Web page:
If you are a UK or EU customer
What is Interest and why is it low risk?
When you use Interest, you hold money in funds known as “public debt constant net asset value” (CNAV) short-term money market funds. These are funds that invest only in the safest securities, namely government securities. Let’s break it down.
When you hold your money in Interest, it’s being invested in government bonds and government backed assets. According to the regulations applicable to money market funds, at least 99.5% of the funds’ assets will be government bonds or government backed securities. For example, if you invest in the USD money market fund, this means bonds issued by the US government or loans backed by those bonds as collateral. If an institution isn't able to repay the loan, the fund still owns the underlying government bonds to fall back on.
Ultimately, there is a risk that the government will not be able to pay its debt. However, this is extremely unlikely. The Interest funds we offer only invest in government bonds of governments with high credit ratings, such as the United States and the United Kingdom. These ratings are allocated by specialist credit rating agencies, such as S&P or Moody’s.
Constant net asset value
Money market funds like the ones we offer through Interest are designed to maintain capital, and not go down in value. This means that, even if the market price of government bonds can go down, these funds look at the price of the asset at maturity. Day-to-day fluctuations of the value of the underlying assets do not impact the net asset value of the funds. In technical terms, it means that the assets are valued using the so-called amortised cost methodology.
Money market funds like the ones we offer through Interest limit their investments to assets which only have a short period left (i.e. just over 1 year) before they have to be fully repaid. Money market funds are subject to strict rules to make sure they only invest in short-term bonds. These types of bonds are less sensitive to price fluctuations when interest rates change, compared to bonds with a longer maturity. Also, the funds are actively managed, meaning the fund managers make investment decisions based on whether or not they anticipate interest rates to go up or down any time soon and to ensure the funds’ maturity profile remains optimal.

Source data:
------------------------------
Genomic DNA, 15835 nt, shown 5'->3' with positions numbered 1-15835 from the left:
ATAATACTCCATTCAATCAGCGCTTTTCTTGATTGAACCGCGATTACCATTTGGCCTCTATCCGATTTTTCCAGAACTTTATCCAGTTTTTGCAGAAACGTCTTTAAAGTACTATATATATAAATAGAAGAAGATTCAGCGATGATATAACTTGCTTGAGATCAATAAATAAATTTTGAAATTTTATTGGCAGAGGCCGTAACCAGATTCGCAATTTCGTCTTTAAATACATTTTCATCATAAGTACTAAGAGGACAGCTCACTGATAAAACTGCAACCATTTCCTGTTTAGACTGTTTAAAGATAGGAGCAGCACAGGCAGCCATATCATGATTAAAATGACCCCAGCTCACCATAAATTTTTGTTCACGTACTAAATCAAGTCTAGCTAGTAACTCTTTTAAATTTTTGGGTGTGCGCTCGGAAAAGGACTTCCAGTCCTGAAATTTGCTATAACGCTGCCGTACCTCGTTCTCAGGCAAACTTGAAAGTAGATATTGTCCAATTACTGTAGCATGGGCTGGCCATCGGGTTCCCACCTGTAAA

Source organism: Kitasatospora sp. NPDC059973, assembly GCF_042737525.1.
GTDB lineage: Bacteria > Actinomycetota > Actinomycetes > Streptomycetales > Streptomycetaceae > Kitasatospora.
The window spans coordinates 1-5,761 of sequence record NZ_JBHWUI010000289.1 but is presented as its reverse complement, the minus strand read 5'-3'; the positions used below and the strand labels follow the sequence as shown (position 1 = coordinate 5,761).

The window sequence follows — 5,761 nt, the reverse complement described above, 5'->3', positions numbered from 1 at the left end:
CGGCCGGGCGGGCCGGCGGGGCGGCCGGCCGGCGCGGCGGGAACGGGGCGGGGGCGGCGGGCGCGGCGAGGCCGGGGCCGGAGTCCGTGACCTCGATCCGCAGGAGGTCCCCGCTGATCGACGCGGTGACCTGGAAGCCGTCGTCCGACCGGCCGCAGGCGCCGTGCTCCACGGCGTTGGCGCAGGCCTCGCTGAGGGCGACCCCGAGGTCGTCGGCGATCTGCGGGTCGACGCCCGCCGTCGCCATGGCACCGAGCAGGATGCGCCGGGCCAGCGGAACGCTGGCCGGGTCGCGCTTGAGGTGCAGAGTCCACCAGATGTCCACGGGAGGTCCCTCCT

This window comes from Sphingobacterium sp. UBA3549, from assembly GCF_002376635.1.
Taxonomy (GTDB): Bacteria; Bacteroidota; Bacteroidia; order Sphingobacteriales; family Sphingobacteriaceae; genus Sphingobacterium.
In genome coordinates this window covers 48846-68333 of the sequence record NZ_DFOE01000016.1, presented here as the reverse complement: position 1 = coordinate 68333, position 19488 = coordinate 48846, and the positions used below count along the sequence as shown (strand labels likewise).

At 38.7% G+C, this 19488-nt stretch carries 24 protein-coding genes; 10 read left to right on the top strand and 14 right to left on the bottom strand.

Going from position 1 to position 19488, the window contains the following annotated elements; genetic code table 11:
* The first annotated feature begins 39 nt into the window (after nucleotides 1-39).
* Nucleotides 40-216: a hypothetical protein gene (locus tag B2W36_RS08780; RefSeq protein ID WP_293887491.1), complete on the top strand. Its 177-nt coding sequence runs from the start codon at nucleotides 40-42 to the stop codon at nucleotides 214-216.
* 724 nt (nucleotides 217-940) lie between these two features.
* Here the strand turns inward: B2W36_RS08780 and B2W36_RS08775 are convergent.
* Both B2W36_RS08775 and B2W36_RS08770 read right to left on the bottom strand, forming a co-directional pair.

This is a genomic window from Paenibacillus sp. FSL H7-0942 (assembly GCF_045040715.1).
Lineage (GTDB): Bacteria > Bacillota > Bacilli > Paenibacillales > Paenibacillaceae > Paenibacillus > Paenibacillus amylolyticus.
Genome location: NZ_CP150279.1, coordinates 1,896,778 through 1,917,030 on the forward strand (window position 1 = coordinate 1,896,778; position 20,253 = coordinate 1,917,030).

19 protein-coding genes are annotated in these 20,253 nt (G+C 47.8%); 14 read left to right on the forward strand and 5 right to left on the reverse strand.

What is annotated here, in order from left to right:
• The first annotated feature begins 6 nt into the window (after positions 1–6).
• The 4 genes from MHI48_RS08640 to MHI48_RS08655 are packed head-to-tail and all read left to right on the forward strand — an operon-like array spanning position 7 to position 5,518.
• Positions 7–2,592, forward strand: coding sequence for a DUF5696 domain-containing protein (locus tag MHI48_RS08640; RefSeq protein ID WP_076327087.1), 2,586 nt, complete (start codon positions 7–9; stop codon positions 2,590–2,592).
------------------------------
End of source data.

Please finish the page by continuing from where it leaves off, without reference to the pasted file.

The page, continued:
Can I lose more money than I put in?
Our ‘Interest funds’ are designed to maintain their capital and not go down in value. However, an investment is never guaranteed and it’s possible that the net asset value of a money market fund decreases.
The most likely cause of negative returns within a money market fund are negative interest rates or interest rates close to 0%. We have seen this in the Eurozone (and EUR ‘Interest’ fund) in the last decade - interest rates set by the European Central Bank were negative during this period. As a result, the EUR ‘Interest’ fund decreased in value during this time.
Another scenario would be governments going bankrupt, and not being able to pay back their debt. The Interest funds we offer only invest in government bonds of governments with high credit ratings, such as the United States and the United Kingdom. It is extremely unlikely that these countries would go bankrupt and won’t be able to pay back their loans.
Looking back at data from the last 10 years, data suggests that in a scenario of stress, the worst case scenario, your holdings could be impacted in the following way. This is the impact if you would hold the money in Interest for one year.
$10,000 invested could be worth $9,990 after 1 year.
£10,000 invested could be worth £9,990 after 1 year.
€10,000 invested could be worth €9,930 after 1 year.
Please note that the above numbers are based on past performance (as of March 2023) of the last 10 years, which does not guarantee future performance.
You can learn more here about what happens if Wise or our fund manager becomes insolvent
Understanding the risks
These funds hold assets that are backed by governments. This is why this fund is deemed to be very low risk. However, during periods of extreme volatility access to this fund may be temporarily restricted in order to preserve the value of your investment.
An interest-earning fund is not a guaranteed investment and the fund does not rely on external support for guaranteeing the liquidity of the fund or stabilising the NAV per share. The risk of loss of the amount is borne by the investor.
There is always a risk involved with holding money, depending on how and where it is held. Even if it’s held as cash, your money is vulnerable to inflation and your deposit at a bank is only insured up to a certain amount. This amount is set per region/country.
Interest-earning funds are currently not available for US customers, but you might be still eligible to earn interest on your money if you live in the US.